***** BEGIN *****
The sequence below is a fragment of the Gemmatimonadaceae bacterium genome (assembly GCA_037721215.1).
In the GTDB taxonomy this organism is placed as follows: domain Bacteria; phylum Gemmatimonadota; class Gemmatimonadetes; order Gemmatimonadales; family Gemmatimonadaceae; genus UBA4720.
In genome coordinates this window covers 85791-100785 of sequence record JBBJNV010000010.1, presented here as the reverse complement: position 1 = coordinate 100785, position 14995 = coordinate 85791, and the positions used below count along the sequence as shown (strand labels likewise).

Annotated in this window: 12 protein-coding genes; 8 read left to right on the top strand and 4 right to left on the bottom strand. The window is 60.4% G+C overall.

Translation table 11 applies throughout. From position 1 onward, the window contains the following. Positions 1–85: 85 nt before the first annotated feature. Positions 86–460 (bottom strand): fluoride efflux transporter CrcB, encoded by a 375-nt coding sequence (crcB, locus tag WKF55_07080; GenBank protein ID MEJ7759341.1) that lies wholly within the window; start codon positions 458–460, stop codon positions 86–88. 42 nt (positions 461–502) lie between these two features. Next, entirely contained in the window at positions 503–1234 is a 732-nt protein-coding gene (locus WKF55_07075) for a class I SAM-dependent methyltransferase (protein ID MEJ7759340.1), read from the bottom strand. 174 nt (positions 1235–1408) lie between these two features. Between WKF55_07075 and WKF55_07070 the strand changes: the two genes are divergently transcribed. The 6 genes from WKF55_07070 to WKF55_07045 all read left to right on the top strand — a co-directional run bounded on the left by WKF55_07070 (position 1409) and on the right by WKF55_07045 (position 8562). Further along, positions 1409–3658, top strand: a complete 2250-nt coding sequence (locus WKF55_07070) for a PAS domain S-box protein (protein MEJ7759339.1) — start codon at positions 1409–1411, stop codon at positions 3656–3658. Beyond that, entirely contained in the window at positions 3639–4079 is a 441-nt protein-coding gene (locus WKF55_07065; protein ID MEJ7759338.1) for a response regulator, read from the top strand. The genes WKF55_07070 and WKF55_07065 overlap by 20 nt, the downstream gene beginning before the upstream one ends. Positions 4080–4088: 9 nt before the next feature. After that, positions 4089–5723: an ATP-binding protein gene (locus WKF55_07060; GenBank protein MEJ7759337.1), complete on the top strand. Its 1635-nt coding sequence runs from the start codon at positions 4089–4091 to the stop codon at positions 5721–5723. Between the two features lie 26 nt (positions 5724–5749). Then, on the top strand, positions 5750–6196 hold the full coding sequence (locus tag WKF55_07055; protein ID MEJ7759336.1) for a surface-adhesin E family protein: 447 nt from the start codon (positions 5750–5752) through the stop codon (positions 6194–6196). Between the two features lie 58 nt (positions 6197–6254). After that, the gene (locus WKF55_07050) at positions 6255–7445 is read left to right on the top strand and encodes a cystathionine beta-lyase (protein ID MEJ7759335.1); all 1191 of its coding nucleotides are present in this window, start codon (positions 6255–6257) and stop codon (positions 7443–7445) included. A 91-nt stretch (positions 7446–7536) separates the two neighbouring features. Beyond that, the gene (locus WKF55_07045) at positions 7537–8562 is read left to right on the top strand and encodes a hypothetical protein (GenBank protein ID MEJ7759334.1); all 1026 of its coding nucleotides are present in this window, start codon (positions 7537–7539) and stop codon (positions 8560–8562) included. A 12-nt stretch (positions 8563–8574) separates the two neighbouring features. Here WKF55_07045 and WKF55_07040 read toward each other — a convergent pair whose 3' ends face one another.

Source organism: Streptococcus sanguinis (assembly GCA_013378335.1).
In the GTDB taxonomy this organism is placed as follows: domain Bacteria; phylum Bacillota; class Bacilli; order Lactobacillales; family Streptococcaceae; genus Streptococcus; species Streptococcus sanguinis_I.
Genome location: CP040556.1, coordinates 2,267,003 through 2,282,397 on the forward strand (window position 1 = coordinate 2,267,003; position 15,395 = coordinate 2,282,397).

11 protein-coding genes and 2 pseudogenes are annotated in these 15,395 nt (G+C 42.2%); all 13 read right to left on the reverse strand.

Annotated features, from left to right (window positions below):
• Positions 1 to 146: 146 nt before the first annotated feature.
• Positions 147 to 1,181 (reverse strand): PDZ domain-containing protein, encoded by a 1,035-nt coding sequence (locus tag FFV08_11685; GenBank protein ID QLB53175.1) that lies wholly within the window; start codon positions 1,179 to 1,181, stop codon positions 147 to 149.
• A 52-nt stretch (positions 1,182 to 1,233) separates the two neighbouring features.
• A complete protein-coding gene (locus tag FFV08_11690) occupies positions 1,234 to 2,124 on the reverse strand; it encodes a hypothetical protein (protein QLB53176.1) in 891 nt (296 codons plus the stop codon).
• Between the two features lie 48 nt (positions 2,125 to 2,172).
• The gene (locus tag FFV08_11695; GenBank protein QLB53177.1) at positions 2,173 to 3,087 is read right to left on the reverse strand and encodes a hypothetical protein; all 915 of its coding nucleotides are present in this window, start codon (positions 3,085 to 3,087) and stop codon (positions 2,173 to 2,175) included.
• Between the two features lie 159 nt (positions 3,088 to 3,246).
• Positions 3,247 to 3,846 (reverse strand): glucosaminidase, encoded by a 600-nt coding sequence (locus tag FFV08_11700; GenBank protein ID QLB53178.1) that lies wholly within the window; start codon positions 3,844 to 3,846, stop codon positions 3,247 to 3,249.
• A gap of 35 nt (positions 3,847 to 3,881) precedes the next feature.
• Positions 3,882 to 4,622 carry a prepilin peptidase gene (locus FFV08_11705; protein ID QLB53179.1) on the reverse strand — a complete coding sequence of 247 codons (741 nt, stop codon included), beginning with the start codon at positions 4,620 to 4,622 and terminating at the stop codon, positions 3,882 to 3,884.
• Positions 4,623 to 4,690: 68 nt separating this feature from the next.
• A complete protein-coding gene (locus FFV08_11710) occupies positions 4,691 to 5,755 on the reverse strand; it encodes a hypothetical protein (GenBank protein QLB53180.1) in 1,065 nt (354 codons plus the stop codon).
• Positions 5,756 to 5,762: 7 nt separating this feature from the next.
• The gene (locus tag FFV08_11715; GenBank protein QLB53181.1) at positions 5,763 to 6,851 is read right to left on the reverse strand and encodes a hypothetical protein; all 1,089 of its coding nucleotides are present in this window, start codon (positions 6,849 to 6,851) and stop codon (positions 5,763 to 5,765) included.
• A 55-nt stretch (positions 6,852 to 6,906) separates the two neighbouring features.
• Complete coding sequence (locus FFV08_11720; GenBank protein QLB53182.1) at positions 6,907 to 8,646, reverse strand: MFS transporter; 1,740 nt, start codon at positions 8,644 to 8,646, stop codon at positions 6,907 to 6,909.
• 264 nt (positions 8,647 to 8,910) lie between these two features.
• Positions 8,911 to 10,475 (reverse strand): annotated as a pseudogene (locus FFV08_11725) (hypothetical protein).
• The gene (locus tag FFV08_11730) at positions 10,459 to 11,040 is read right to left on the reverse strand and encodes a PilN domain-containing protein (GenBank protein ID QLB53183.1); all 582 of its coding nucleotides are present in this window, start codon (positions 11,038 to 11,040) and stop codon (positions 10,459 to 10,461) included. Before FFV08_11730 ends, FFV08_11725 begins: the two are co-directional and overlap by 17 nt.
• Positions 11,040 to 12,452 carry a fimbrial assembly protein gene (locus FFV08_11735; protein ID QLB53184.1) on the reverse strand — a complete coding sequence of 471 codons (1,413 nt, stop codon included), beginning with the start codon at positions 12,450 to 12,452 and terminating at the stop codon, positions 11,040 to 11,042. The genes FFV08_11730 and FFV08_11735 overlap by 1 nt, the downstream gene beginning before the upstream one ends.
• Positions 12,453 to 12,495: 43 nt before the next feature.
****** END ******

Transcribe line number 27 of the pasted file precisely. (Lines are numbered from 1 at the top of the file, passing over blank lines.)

• 264 nt (positions 8,647 to 8,910) lie between these two features.